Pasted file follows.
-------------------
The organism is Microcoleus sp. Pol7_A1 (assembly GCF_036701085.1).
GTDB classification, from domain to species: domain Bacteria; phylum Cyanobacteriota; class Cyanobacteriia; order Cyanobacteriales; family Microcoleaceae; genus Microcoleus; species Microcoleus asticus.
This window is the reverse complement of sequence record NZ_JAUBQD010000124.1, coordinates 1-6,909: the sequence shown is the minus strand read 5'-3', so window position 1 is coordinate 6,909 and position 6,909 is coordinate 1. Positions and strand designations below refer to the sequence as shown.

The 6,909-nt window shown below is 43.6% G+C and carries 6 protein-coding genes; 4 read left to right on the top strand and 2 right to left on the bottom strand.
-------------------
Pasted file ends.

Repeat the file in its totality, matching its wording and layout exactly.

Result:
The organism is Microcoleus sp. Pol7_A1 (assembly GCF_036701085.1).
GTDB classification, from domain to species: domain Bacteria; phylum Cyanobacteriota; class Cyanobacteriia; order Cyanobacteriales; family Microcoleaceae; genus Microcoleus; species Microcoleus asticus.
This window is the reverse complement of sequence record NZ_JAUBQD010000124.1, coordinates 1-6,909: the sequence shown is the minus strand read 5'-3', so window position 1 is coordinate 6,909 and position 6,909 is coordinate 1. Positions and strand designations below refer to the sequence as shown.

The 6,909-nt window shown below is 43.6% G+C and carries 6 protein-coding genes; 4 read left to right on the top strand and 2 right to left on the bottom strand.